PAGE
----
Coakley said that if she were asked to consider a bill that would say “if people believe that they don’t want to provide services that are required under the law and under Roe v. Wade, that they can individually decide to not follow the law. The answer is no.” When asked by host Ken Pittman about the rights of Catholics who follow the teachings of the Catholic Church, Coakley offered the separation of church and state mantra. Pittman then said, “In the emergency room you still have your religious freedom.” Coakley conceded that point but hastened to add, “you probably shouldn’t work in the emergency room.” Translated: You really don’t have a right to exercise your religious-liberty objections.

This is the opinion of the attorney general, the chief law enforcement agent in the state of Massachusetts. She effectively told practicing Catholics who work in the health care industry that they ought to get another job. As far as she is concerned, those who invoke a right to conscientious objection—a staple of religious liberty—should lose.

President Obama says he supports conscience rights for health care workers. The Catholic bishops support conscience rights. Survey after survey show that the American people support conscience rights. But Martha Coakley does not—she says they’re all wrong. Glad to know which side of religious liberty she is on.

Brenda G said...

The Obama administration is doing its collective best to eradicate religious beliefs and even religious symbols from the public square.

Obama Faith Council Debates Requiring Fed. Fund Recipients to Remove Religious Symbols

By Kathleen Gilbert

WASHINGTON, D.C., January 14, 2010 ( - President Obama's faith council came to no clear conclusion after an impassioned debate on whether religious organizations receiving federal funds should be required to cover or remove religious symbols in service areas, reported Washington Post religion writer William Wan Tuesday.

The council discussed the matter in a two-hour teleconference Monday, as it finalizes a draft report this week.

The members on the teleconference also chose Melissa Rogers, the director of Wake Forest University School of Divinity's Center for Religion and Public Affairs, as the faith council's official chairwoman. Rogers is considered an expert in legal issues pertaining to the separation of church and state.

Wan reports that Rogers offered three possible recommendations for the council regarding religious images for federally-funded groups: the icons could be disallowed; allowed only if no other religious neutral rooms are available and covering up such icons is impractical; or allowed with encouragement that organizations be "sensitive about the issue."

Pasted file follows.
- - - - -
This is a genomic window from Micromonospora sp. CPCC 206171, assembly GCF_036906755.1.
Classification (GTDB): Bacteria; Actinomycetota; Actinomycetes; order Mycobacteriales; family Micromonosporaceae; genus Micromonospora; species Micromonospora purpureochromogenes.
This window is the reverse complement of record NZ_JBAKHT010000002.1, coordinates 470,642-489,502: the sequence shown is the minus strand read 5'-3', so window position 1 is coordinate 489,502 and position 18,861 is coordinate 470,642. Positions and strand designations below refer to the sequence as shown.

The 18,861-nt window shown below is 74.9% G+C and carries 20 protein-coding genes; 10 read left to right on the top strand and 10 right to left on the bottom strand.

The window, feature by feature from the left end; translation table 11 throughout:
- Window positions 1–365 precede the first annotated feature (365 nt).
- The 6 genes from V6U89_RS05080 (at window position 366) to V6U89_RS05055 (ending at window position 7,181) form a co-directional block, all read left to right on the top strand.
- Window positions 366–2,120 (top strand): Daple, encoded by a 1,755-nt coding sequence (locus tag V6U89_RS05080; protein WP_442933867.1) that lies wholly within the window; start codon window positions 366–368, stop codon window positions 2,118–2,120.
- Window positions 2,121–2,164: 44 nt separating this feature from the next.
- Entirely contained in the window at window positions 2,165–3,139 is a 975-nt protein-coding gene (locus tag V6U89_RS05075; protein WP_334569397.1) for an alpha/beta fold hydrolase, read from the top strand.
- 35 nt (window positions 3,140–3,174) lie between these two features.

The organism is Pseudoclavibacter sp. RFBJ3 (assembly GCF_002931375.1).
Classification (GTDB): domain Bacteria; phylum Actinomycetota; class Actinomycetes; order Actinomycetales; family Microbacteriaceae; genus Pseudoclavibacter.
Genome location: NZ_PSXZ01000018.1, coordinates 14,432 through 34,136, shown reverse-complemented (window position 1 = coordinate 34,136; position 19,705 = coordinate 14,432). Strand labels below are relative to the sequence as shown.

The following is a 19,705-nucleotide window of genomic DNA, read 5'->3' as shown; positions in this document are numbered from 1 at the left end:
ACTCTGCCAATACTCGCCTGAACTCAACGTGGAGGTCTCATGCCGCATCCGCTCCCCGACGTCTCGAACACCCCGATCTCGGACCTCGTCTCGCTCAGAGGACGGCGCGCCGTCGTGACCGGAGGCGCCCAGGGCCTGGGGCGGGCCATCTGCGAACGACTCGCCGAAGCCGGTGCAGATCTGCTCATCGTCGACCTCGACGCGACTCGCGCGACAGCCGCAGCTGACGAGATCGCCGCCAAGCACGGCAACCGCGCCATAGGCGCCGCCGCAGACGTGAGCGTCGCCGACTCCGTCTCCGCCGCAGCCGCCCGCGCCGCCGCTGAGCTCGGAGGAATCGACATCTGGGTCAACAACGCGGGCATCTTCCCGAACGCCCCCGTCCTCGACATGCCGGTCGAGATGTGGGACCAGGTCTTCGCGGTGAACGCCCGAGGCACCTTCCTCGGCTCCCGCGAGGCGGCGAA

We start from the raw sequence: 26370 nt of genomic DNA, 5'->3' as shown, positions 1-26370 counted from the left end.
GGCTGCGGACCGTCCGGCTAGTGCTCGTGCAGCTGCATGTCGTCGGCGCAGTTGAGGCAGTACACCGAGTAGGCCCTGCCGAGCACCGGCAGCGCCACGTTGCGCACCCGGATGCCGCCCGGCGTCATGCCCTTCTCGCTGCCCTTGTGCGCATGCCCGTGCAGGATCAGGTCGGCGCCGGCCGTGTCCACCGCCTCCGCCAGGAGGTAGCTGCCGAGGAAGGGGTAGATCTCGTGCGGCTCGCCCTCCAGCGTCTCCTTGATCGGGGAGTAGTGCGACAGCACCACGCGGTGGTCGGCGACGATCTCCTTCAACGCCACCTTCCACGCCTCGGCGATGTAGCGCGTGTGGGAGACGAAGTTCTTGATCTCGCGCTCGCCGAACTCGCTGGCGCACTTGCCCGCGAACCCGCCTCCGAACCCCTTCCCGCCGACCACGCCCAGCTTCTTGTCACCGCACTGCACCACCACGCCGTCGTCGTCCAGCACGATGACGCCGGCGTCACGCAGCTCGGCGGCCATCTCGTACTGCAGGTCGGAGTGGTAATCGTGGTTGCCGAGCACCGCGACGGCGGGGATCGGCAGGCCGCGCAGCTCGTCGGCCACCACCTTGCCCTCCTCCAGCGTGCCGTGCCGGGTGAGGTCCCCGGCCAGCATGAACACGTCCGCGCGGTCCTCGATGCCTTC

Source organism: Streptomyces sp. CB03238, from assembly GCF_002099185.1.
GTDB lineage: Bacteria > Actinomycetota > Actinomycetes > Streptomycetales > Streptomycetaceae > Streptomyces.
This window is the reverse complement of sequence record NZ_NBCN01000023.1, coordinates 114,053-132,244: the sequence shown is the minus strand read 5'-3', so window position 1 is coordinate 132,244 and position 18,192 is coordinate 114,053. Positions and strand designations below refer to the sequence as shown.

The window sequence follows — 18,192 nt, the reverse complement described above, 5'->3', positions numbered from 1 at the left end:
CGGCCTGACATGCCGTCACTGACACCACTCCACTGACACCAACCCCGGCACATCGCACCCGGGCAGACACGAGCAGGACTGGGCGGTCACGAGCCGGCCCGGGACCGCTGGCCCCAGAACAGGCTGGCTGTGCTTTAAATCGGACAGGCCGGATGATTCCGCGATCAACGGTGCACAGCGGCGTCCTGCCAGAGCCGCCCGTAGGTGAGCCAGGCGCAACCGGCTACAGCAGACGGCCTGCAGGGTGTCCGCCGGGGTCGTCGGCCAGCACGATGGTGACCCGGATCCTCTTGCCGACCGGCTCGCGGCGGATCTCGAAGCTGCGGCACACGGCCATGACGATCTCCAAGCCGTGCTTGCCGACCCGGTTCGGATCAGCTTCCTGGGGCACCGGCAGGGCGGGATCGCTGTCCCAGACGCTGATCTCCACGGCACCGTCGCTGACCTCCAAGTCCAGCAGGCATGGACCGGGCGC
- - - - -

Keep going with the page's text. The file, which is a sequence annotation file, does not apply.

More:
Catholic League president Bill Donohue said that the fact the council even had the debate "just tells us volumes."

"This is consistent with the animus against religion that we've seen from the beginning with this administration," Donohue told (LSN) Friday. The leading Catholic watchdog called to mind an incident in April when, per White House request, Georgetown University covered up a plaque with a cross and a symbol for the name of Jesus that would have appeared over Obama's head during a speech there.

Donohue called on the administration to close down the faith office whose purpose, he said, has been radically altered from the original vision of the Bush administration.

"We're talking about people who are charged with faith-based initiatives, to implement them - and their central concern is not how they can facilitate service to the dispossessed stemming from faith groups, their concern is how can they shield the bigots in our society from religious iconography?" he asked.

"This is worse than just simply an insult, they're a fraud - because they're posing as though they are the friends of faith-based programs, when in fact they're not."

Donohue said he wasn't sure of how much impact the directive might be expected to have on institutions such as Catholic universities, which usually receive federal funds - but said the debate betrayed a consistent motive in the Obama administration "to neuter the public expression of religion."

"When they hear 'religion,' they think 'church and state,' they think 'the separation of,' - they think how we can limit freedom as opposed to expanding freedom," he said. "The whole thing is so utterly twisted."

See related coverage:

After Another Church-Less Christmas, Coalition Asks: Is Obama a Christian Fraud?

White House “Comfortable” With Anti-Catholic Homosexual Activist on Faith Counsel

Controversy after Georgetown U. Covers Name of Jesus for Obama Speech at White House's Request